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CityLit Festival presents Unshuttered Poets
March 31 @ 7:00 pm - 9:30 pm
Unshuttered Poets: Poetry at the Center of History & Remembrance Featuring Musical Guest Author Jahiti and Ruth Lily Poetry Prize – Lifetime Achievement Award Winner Patricia Smith
Busboys and Poets – Baltimore
There’s poetry breaking out March 28th at Baltimore’s own Busboys and Poets! Join us for a night of celebration and jubilant performance headlined by acclaimed poet, Patricia Smith and singer/songwriter Jahati. Smith’s most recent collection, Unshuttered: Poems, has been called “a testament to the power of words to change lives.” Her work is both wide-ranging and intimate, and her readings are legend. Recipient of innumerable awards and prizes, she is a voice we all want to hear, again and again. We also eagerly anticipate the performance of featured performer, JAHITI, former member of legendary Baltimore group, Brown FISH and current international solo artist. Poets Ephraim Nehemiah, Zeina Azzam, Sean Murphy, Kathleen Hellen, Tara Elliott, and Jalynn Harris will lay their souls bare on stage, and we’ll all come away with something new and unexpected to think about.
As part of Baltimore’s legendary group, Brown FISH, Jahati, brings his own brand called World Country Reggae Soul building his solo legacy while remaining close to the spirit of the Brown FISH name.
Patricia Smith is the 2021 recipient of the Ruth Lilly Poetry Prize for Lifetime Achievement, presented by the Poetry Foundation, and a 2022 inductee of the American Academy of Arts & Sciences. She is the author of nine books of poetry, including Unshuttered (Feb 2023); Incendiary Art, winner of the 2018 Kingsley Tufts Poetry Award, the 2017 Los Angeles Times Book Prize, and the 2018 NAACP Image Award, and finalist for the 2018 Pulitzer Prize; Shoulda Been Jimi Savannah, winner of the Lenore Marshall Prize from the Academy of American Poets; Blood Dazzler, a National Book Award finalist; and Gotta Go, Gotta Flow, a collaboration with award-winning Chicago photographer Michael Abramson. Her other books include the poetry volumes Teahouse of the Almighty, Close to Death, Big Towns Big Talk, Life According to Motown; the children’s book Janna and the Kings and the history Africans in America, a companion book to the award-winning PBS series. Her work has appeared in Poetry, The Paris Review, The Baffler, The Washington Post, The New York Times, Tin House, and in Best American Poetry, Best American Essays, and Best American Mystery Stories. She co-edited The Golden Shovel Anthology—New Poems Honoring Gwendolyn Brooks and edited the crime fiction anthology Staten Island Noir. She is a Guggenheim fellow, a Civitellian, a National Endowment for the Arts grant recipient, a finalist for the Neustadt Prize, a two-time winner of the Pushcart Prize, a former fellow at both Yaddo and the MacDowell Colony, and a four-time individual champion of the National Poetry Slam, the most successful poet in the competition’s history.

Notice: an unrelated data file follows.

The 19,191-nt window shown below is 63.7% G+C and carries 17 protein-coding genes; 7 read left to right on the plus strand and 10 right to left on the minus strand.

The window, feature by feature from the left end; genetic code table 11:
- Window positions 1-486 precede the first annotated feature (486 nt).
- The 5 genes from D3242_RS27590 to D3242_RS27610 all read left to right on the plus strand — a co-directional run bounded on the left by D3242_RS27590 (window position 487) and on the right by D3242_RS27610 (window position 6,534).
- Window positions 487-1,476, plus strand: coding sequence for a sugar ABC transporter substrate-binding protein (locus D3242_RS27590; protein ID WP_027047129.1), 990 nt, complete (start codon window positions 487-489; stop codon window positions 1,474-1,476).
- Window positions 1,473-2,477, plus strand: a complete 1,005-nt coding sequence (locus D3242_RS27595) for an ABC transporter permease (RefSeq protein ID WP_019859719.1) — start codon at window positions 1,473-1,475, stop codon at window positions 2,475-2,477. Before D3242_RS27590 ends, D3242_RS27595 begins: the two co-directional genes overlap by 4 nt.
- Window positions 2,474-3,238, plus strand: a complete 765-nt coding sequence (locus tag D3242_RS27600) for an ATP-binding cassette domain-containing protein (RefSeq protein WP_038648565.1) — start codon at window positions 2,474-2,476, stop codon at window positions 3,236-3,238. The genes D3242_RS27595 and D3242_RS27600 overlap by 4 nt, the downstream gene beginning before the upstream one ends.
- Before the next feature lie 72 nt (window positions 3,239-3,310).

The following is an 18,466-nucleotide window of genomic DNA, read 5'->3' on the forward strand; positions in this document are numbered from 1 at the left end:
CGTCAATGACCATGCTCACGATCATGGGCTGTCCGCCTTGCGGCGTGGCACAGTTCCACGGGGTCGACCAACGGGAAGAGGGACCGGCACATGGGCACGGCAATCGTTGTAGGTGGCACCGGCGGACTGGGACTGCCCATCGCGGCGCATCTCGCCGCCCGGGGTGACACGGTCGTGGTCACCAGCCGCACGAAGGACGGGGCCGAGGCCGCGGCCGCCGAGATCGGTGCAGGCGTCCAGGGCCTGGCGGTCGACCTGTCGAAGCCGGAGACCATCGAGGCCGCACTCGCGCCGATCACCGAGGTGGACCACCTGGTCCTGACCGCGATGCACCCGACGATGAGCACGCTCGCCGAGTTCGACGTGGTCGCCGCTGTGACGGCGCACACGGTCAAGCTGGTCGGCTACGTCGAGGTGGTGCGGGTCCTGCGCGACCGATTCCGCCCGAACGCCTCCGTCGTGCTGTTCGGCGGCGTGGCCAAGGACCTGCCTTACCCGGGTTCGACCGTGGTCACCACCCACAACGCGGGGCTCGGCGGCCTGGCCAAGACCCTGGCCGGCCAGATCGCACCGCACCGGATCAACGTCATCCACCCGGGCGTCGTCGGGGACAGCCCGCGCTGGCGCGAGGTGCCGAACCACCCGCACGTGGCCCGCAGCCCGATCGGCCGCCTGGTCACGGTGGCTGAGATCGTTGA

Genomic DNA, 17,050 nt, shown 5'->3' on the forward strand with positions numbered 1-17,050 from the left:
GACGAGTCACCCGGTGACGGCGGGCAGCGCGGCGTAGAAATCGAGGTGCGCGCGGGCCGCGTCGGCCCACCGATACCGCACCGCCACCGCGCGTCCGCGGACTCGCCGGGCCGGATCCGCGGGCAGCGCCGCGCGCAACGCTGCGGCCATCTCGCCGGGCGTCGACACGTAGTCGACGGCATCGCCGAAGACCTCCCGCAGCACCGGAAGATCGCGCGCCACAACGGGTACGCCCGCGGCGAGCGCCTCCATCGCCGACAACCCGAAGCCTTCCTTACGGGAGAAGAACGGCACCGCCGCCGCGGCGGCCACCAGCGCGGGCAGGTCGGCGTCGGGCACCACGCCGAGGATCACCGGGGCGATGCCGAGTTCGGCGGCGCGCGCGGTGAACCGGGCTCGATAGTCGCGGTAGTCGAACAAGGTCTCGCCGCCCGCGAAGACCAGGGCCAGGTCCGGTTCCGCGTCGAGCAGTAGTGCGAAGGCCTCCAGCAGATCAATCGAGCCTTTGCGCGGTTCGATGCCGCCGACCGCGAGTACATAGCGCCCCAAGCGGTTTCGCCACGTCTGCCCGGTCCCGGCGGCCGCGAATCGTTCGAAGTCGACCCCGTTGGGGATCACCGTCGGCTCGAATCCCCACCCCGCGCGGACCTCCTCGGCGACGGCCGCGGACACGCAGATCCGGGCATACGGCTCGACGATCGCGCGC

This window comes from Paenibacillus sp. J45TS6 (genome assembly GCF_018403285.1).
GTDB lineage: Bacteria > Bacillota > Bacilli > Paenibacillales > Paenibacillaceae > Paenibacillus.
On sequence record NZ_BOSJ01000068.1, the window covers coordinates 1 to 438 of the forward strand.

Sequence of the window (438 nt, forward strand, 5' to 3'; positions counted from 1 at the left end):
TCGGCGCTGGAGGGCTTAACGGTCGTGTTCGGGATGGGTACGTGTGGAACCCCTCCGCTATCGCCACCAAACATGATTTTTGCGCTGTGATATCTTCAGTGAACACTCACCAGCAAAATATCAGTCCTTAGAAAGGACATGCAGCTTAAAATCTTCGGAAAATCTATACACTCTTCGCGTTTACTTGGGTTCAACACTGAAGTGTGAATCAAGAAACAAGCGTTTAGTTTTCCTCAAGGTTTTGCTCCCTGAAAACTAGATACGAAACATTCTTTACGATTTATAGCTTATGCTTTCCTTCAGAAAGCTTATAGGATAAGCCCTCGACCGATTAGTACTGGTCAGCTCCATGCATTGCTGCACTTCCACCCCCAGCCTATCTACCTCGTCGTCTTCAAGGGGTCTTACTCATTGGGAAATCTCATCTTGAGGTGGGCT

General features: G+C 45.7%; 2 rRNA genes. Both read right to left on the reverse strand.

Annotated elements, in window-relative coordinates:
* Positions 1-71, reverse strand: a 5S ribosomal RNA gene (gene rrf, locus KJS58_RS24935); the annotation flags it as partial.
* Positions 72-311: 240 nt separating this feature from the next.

Smith is a renaissance artist of unmistakable signature, recognized as a force in the fields of poetry, playwriting, fiction, performance, and creative collaboration.
Award-winning performance poet Ephraim Nehemiah and author of their first poetry collection The Autobiography of Absence has showcased their work across the nation, including with Tedx Talks, Saul Williams World Tour, and the National Basketball Association.